Verse 11 reads, “And He gave some, apostles; and some, prophets; and some, evangelists; and some, pastors and teachers.“ The last category of gifted men is teaching-shepherds. The Greek construction indicates that “pastors and teachers“ are not two words, but rather a hyphenated word, pastor-teacher. The word “some,“ which is before “apostles,“ “prophets,“ “evangelists,“ and “pastors,“ is not before “teachers.“ This is because it is not set apart as a separate category. And I might add that the word “pastor“ only appears once in the whole Bible– here in this verse. Translators used the Latin word pastor for the translation of the Greek word poimen. I don’ know why they did this because every other time poimen is used in the Bible, it is always translated with the idea of shepherding. So the best translation of “pastor and teacher” is teaching-shepherd.”(emphasis mine, ed.) (Online source)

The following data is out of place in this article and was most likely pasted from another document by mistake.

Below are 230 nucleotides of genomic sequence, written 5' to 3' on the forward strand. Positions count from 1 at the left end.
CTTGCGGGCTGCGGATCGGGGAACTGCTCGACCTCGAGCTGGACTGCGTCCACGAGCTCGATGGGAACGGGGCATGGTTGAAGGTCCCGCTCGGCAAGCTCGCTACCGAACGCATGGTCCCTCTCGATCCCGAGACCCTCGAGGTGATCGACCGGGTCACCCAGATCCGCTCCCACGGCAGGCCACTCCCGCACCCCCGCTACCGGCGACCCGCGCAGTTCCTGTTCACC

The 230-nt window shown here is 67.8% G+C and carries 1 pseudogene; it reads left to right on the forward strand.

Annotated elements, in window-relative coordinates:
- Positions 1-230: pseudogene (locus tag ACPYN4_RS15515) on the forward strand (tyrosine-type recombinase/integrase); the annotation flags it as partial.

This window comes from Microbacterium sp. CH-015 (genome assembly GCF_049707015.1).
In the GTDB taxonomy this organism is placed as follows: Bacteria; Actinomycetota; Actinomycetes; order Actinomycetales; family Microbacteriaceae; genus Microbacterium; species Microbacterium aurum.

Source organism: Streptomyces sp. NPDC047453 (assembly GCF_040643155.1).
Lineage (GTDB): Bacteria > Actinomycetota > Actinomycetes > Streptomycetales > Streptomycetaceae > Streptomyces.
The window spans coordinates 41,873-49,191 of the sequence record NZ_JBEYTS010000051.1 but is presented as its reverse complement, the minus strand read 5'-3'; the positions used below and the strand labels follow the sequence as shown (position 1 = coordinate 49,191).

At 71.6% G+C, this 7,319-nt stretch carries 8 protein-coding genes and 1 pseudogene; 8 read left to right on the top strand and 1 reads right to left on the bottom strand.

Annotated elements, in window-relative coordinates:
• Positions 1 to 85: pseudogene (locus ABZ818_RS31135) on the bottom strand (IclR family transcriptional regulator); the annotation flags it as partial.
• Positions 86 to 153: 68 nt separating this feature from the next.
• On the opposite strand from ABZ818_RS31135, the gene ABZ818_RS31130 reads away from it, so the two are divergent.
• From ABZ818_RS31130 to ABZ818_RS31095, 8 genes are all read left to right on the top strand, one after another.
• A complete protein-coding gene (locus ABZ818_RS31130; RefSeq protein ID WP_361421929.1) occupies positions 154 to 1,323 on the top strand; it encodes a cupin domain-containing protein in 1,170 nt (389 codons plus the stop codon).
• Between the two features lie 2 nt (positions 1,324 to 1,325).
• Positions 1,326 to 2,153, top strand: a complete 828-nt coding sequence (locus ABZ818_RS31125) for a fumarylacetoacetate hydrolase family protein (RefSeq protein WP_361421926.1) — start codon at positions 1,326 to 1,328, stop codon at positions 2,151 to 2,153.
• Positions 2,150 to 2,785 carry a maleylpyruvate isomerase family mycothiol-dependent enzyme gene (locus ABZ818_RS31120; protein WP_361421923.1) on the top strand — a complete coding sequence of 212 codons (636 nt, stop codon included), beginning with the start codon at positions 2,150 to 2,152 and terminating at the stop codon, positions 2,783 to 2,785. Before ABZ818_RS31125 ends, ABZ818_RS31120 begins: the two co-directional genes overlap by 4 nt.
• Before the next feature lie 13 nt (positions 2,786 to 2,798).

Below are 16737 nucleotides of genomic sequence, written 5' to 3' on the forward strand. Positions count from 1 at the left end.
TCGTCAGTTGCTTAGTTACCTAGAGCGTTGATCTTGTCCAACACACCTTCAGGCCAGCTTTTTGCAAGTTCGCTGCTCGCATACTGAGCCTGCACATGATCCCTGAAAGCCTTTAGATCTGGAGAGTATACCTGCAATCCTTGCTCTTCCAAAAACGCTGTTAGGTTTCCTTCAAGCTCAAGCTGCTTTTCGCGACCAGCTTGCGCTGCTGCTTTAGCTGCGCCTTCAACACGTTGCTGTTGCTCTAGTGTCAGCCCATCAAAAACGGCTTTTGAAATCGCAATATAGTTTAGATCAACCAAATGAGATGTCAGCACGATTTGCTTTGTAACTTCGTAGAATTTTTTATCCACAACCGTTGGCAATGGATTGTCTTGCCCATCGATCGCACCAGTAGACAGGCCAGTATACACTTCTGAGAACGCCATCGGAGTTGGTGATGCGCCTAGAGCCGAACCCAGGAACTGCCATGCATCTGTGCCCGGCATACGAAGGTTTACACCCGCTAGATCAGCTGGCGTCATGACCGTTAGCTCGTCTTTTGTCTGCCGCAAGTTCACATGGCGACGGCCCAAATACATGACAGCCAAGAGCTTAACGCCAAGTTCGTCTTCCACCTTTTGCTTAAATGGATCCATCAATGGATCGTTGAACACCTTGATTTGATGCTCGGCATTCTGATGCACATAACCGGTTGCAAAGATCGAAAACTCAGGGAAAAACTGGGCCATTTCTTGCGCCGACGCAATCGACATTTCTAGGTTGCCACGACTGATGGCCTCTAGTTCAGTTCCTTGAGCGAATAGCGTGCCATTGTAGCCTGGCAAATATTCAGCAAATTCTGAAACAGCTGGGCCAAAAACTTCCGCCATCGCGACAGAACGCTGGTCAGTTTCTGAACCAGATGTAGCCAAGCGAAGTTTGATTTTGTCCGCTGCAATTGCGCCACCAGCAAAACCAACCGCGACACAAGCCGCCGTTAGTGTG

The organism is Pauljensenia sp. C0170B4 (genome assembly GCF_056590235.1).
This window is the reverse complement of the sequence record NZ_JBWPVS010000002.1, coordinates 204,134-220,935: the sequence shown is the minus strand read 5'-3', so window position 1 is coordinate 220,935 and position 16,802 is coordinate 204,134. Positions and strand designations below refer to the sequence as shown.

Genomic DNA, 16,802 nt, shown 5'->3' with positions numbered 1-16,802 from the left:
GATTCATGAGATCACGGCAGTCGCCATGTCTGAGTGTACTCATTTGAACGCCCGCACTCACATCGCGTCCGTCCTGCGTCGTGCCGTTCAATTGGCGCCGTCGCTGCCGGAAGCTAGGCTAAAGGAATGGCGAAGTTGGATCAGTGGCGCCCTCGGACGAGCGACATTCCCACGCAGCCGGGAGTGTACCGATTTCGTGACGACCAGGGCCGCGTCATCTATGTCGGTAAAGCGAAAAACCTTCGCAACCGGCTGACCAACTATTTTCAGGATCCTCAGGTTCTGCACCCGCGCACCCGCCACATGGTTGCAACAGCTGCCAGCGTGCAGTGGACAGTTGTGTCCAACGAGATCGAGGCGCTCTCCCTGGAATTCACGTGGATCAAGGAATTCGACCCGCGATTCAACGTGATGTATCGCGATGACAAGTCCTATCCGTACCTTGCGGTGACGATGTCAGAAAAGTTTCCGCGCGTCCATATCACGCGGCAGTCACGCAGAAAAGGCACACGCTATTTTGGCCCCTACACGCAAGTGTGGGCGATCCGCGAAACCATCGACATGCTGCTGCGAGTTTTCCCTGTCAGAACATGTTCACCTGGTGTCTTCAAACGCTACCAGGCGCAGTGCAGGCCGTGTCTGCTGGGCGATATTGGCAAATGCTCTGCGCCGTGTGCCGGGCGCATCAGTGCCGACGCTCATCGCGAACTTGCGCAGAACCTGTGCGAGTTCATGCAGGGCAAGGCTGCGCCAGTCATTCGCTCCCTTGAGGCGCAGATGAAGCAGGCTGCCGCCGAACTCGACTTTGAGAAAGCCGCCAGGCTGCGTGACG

“I rather think they intend one and the same office, and that the word “teachers” is only explanative of the figurative word “pastors” or shepherds; and the rather because if the apostle had designed distinct officers, he would have used the same form of speaking as before; and have expressed himself thus, “and some pastors, and some teachers.”
In closing, let it be known I am well aware that John Calvin (whose interpretation was adopted by early Reformed and Presbyterian churches) argued that the apostle was designating two distinct offices. I reject that, and on biblical grounds. I am a Calvinist insofar as I hold the doctrines of grace, yet Calvin was often wrong on more than one occasion, and where he is, we must part ways under that heading. After all, where Scripture has no tongue, we should lend no ear!
Brian Schwertley has done a masterful job at explaining why Calvin’s view should be rejected, an excerpt of which I will give here: